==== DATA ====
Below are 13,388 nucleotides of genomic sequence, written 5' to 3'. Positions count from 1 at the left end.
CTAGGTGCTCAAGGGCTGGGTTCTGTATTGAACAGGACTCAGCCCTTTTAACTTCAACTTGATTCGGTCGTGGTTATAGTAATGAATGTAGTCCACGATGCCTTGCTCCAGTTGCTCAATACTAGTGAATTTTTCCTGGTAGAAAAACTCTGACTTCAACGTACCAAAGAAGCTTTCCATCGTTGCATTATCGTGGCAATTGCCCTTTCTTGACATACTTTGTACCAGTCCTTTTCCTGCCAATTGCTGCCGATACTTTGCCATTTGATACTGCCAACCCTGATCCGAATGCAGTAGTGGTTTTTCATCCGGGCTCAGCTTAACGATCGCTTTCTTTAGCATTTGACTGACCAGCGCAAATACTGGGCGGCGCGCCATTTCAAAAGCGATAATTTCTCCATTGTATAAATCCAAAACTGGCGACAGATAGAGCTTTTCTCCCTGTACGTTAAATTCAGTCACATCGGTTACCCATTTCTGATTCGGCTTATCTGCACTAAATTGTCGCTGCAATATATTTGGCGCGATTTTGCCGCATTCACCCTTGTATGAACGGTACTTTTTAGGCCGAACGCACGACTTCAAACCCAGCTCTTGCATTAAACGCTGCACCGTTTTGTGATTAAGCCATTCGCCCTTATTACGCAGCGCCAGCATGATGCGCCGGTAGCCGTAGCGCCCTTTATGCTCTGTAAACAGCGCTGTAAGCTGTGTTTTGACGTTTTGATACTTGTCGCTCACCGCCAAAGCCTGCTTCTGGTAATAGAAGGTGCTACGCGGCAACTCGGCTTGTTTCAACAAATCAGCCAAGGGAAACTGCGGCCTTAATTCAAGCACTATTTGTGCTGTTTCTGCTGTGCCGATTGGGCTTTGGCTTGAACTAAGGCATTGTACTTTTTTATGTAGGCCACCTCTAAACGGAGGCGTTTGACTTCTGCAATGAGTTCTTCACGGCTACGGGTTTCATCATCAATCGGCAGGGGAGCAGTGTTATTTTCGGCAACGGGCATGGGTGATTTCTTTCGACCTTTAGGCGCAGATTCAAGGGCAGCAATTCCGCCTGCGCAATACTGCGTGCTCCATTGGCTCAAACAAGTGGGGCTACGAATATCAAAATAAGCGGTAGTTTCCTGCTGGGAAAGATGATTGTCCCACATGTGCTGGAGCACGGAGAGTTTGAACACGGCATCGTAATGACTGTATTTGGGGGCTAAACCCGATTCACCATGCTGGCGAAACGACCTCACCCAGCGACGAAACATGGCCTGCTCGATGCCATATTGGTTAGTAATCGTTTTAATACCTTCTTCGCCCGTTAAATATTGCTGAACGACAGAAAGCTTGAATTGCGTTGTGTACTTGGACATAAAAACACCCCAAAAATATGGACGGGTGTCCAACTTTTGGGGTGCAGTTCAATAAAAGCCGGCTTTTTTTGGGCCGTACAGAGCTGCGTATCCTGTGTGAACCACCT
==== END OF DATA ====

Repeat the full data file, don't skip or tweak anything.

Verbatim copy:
Below are 13,388 nucleotides of genomic sequence, written 5' to 3'. Positions count from 1 at the left end.
CTAGGTGCTCAAGGGCTGGGTTCTGTATTGAACAGGACTCAGCCCTTTTAACTTCAACTTGATTCGGTCGTGGTTATAGTAATGAATGTAGTCCACGATGCCTTGCTCCAGTTGCTCAATACTAGTGAATTTTTCCTGGTAGAAAAACTCTGACTTCAACGTACCAAAGAAGCTTTCCATCGTTGCATTATCGTGGCAATTGCCCTTTCTTGACATACTTTGTACCAGTCCTTTTCCTGCCAATTGCTGCCGATACTTTGCCATTTGATACTGCCAACCCTGATCCGAATGCAGTAGTGGTTTTTCATCCGGGCTCAGCTTAACGATCGCTTTCTTTAGCATTTGACTGACCAGCGCAAATACTGGGCGGCGCGCCATTTCAAAAGCGATAATTTCTCCATTGTATAAATCCAAAACTGGCGACAGATAGAGCTTTTCTCCCTGTACGTTAAATTCAGTCACATCGGTTACCCATTTCTGATTCGGCTTATCTGCACTAAATTGTCGCTGCAATATATTTGGCGCGATTTTGCCGCATTCACCCTTGTATGAACGGTACTTTTTAGGCCGAACGCACGACTTCAAACCCAGCTCTTGCATTAAACGCTGCACCGTTTTGTGATTAAGCCATTCGCCCTTATTACGCAGCGCCAGCATGATGCGCCGGTAGCCGTAGCGCCCTTTATGCTCTGTAAACAGCGCTGTAAGCTGTGTTTTGACGTTTTGATACTTGTCGCTCACCGCCAAAGCCTGCTTCTGGTAATAGAAGGTGCTACGCGGCAACTCGGCTTGTTTCAACAAATCAGCCAAGGGAAACTGCGGCCTTAATTCAAGCACTATTTGTGCTGTTTCTGCTGTGCCGATTGGGCTTTGGCTTGAACTAAGGCATTGTACTTTTTTATGTAGGCCACCTCTAAACGGAGGCGTTTGACTTCTGCAATGAGTTCTTCACGGCTACGGGTTTCATCATCAATCGGCAGGGGAGCAGTGTTATTTTCGGCAACGGGCATGGGTGATTTCTTTCGACCTTTAGGCGCAGATTCAAGGGCAGCAATTCCGCCTGCGCAATACTGCGTGCTCCATTGGCTCAAACAAGTGGGGCTACGAATATCAAAATAAGCGGTAGTTTCCTGCTGGGAAAGATGATTGTCCCACATGTGCTGGAGCACGGAGAGTTTGAACACGGCATCGTAATGACTGTATTTGGGGGCTAAACCCGATTCACCATGCTGGCGAAACGACCTCACCCAGCGACGAAACATGGCCTGCTCGATGCCATATTGGTTAGTAATCGTTTTAATACCTTCTTCGCCCGTTAAATATTGCTGAACGACAGAAAGCTTGAATTGCGTTGTGTACTTGGACATAAAAACACCCCAAAAATATGGACGGGTGTCCAACTTTTGGGGTGCAGTTCAATAAAAGCCGGCTTTTTTTGGGCCGTACAGAGCTGCGTATCCTGTGTGAACCACCT